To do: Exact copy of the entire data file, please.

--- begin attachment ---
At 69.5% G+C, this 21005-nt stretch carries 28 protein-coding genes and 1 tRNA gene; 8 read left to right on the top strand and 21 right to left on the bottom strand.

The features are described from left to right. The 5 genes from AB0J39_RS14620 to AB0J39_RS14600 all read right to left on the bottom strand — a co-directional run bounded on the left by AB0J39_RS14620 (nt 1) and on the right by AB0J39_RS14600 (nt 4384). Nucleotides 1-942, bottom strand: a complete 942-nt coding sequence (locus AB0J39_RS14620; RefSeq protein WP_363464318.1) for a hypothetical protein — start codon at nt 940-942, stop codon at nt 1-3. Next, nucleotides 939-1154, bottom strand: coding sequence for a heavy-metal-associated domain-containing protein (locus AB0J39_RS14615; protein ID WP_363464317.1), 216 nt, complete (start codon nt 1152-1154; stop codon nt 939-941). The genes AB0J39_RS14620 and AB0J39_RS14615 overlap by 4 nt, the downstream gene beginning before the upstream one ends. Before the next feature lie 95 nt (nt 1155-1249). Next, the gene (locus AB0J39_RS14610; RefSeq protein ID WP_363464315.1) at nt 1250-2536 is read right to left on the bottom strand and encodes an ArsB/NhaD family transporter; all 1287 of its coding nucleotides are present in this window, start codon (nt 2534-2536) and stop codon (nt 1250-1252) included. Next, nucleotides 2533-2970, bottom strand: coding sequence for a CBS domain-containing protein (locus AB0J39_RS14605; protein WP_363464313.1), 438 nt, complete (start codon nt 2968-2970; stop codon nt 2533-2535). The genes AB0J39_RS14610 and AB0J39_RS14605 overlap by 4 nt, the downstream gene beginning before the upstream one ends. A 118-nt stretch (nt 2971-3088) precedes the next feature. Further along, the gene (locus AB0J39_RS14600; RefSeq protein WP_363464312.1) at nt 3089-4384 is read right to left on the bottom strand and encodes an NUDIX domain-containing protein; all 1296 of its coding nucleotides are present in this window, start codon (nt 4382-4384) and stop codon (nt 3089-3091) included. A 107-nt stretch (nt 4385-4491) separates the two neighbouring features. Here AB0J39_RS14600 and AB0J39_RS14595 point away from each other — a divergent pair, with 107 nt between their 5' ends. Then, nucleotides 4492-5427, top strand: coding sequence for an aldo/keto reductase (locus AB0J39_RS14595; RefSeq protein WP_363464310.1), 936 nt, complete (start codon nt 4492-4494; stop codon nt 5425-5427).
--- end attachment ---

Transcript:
At 69.5% G+C, this 21005-nt stretch carries 28 protein-coding genes and 1 tRNA gene; 8 read left to right on the top strand and 21 right to left on the bottom strand.

The features are described from left to right. The 5 genes from AB0J39_RS14620 to AB0J39_RS14600 all read right to left on the bottom strand — a co-directional run bounded on the left by AB0J39_RS14620 (nt 1) and on the right by AB0J39_RS14600 (nt 4384). Nucleotides 1-942, bottom strand: a complete 942-nt coding sequence (locus AB0J39_RS14620; RefSeq protein WP_363464318.1) for a hypothetical protein — start codon at nt 940-942, stop codon at nt 1-3. Next, nucleotides 939-1154, bottom strand: coding sequence for a heavy-metal-associated domain-containing protein (locus AB0J39_RS14615; protein ID WP_363464317.1), 216 nt, complete (start codon nt 1152-1154; stop codon nt 939-941). The genes AB0J39_RS14620 and AB0J39_RS14615 overlap by 4 nt, the downstream gene beginning before the upstream one ends. Before the next feature lie 95 nt (nt 1155-1249). Next, the gene (locus AB0J39_RS14610; RefSeq protein ID WP_363464315.1) at nt 1250-2536 is read right to left on the bottom strand and encodes an ArsB/NhaD family transporter; all 1287 of its coding nucleotides are present in this window, start codon (nt 2534-2536) and stop codon (nt 1250-1252) included. Next, nucleotides 2533-2970, bottom strand: coding sequence for a CBS domain-containing protein (locus AB0J39_RS14605; protein WP_363464313.1), 438 nt, complete (start codon nt 2968-2970; stop codon nt 2533-2535). The genes AB0J39_RS14610 and AB0J39_RS14605 overlap by 4 nt, the downstream gene beginning before the upstream one ends. A 118-nt stretch (nt 2971-3088) precedes the next feature. Further along, the gene (locus AB0J39_RS14600; RefSeq protein WP_363464312.1) at nt 3089-4384 is read right to left on the bottom strand and encodes an NUDIX domain-containing protein; all 1296 of its coding nucleotides are present in this window, start codon (nt 4382-4384) and stop codon (nt 3089-3091) included. A 107-nt stretch (nt 4385-4491) separates the two neighbouring features. Here AB0J39_RS14600 and AB0J39_RS14595 point away from each other — a divergent pair, with 107 nt between their 5' ends. Then, nucleotides 4492-5427, top strand: coding sequence for an aldo/keto reductase (locus AB0J39_RS14595; RefSeq protein WP_363464310.1), 936 nt, complete (start codon nt 4492-4494; stop codon nt 5425-5427).